The Soviet invasion of Afghanistan and Soviet threats to Pakistan and Iran are pushing Turkey rapidly toward a long-delayed, comprehensive new security agreement with the United States.
Premier Suleyman Demirel's new Turkish government and a team of US State and Defense Department officials visiting Ankara have overcome most major difficulties and will sign a "foundation agreement" today (Jan. 9) to allow three vital US bases to stay open. The US-Turkish agreement on strategic US military bases was due to expire today.
US officials confirm that the new Soviet threat in south Asia has accelerated the talks in Ankara, headed by State Department counselor Matthew Nimitz. But they are cautious about estimating the new US-Turkish agreement's final scope and value.
The United States would like to have free use of the military, air, naval, and monitoring sites it now uses on a restricted basis. Turkey wants guaranteed aid for its armed forces and its weakened, inflation-and debt-ridden economy. The US already has agreed in principle to supply about $250 million of a $1.45 billion Western package for Turkey agreed on at the US-British-West German-French summit conference at Guadeloupe a year ago.
Turkish Ambassador to the United States Sukru Elekdag, an expert on NATO alliance affairs, told newsmen here Jan. 8 that he expected the latest US-Turkish talks to "finalize" the agreements soon. The Soviet moves into Afghanistan, the threat to Pakistan, and the holding of US hostages in Tehran, which he attacked as "never seen since the beginning of recorded history," have "dangerously upset the power balance" in the entire region, Mr. Elekdag said.
Mr. Elekdag outlined the emerging new US-Turkish accord as consisting primarily of a basic agreement defining US-Turkish security, economic, cultural, and commercial ties. he said he "understood" this document would require ratification by the Turkish Parliament, in which, he acknowledged, Premier Demirel's ruling Justice Party commands less than a majority of votes.
Supporting the main agreement, he said, were executive accords not requiring ratification. One would permit US use of the military installations; one would cover Turkish defense production (for which Turkey is seeking a regular schedule of US help); and another would be a "defense support" agreement (which would provide for regular US arms supplies on easy credit or grant terms).
The entire package, US analysts say, would replace the defense treaty initialed by Turkey and the United States March 26, 1976. That treaty was never ratified or implemented, mainly because of the effects of the arms embargo Congress imposed on Turkey after its 1974 invasion of Cyprus. The embargo was lifted by Congress in 1978.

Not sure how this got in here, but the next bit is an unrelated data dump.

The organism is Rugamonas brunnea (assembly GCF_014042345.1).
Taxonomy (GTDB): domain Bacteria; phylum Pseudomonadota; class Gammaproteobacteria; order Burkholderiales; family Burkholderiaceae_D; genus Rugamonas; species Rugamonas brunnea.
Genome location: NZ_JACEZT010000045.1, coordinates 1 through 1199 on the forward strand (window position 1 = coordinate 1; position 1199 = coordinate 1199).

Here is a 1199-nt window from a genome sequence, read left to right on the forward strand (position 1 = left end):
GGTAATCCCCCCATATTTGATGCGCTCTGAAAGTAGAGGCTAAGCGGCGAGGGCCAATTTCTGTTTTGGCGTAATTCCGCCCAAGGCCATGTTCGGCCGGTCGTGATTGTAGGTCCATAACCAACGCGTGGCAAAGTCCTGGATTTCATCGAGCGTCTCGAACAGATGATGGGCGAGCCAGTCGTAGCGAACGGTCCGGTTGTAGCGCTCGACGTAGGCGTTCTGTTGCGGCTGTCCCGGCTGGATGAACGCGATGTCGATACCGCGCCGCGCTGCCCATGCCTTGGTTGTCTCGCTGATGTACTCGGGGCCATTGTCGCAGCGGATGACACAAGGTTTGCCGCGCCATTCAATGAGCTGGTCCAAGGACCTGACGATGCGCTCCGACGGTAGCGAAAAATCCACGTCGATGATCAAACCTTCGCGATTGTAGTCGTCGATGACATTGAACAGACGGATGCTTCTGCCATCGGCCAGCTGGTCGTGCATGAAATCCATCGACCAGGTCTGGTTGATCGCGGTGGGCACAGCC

Mr. Elekdag said Turkey's "pivotal position" between the USSR, the Arab world , and Western europe made it crucial for resisting further Soviet advances. Although Turkey, especially under former Premier Bulent Ecevit's socialist-loaning government, had sought detente with the Soviets, "for the security of our own country and for that of the rest of Europe, we have now seen a great deviation from this: a naked intrusion into the democratic affairs" of Afghanistan.
It is obvious," he continued, "that if this situation is not corrected it will have a great impact on detente. We hope reason will prevail."
Asked whether the US would be able to use Turkish bases for Mideast or other non-NATO operations, Mr. Elekdag replied that Turkey's "law of the land" allowed only NATO-type use. Other use would require parliamentary action on a case-by-case basis.
Last February, the Ecevit government refused permission to the US to fly in US Marine reinforcements from Turkish airfields for the Tehran embassy.
On Dec. 6 the deputy leader of the conservative Muslim National Salvation Party, whose support Mr. Demirel requires to keep his working majority in Parliament, said his party "definitely opposed" US use of Turkish bases "in case of armed intervention in Iran."
Mr. elekdag denied that the recent warning by the Turkish armed forces to curb terrorism and violence meant that the armed forces necessarily planned to seize power in the near future. He insisted that Turkey, as a functioning, secular democracy, did not face any major threat from the revolutionary, Islamic fundamentalism of Iran.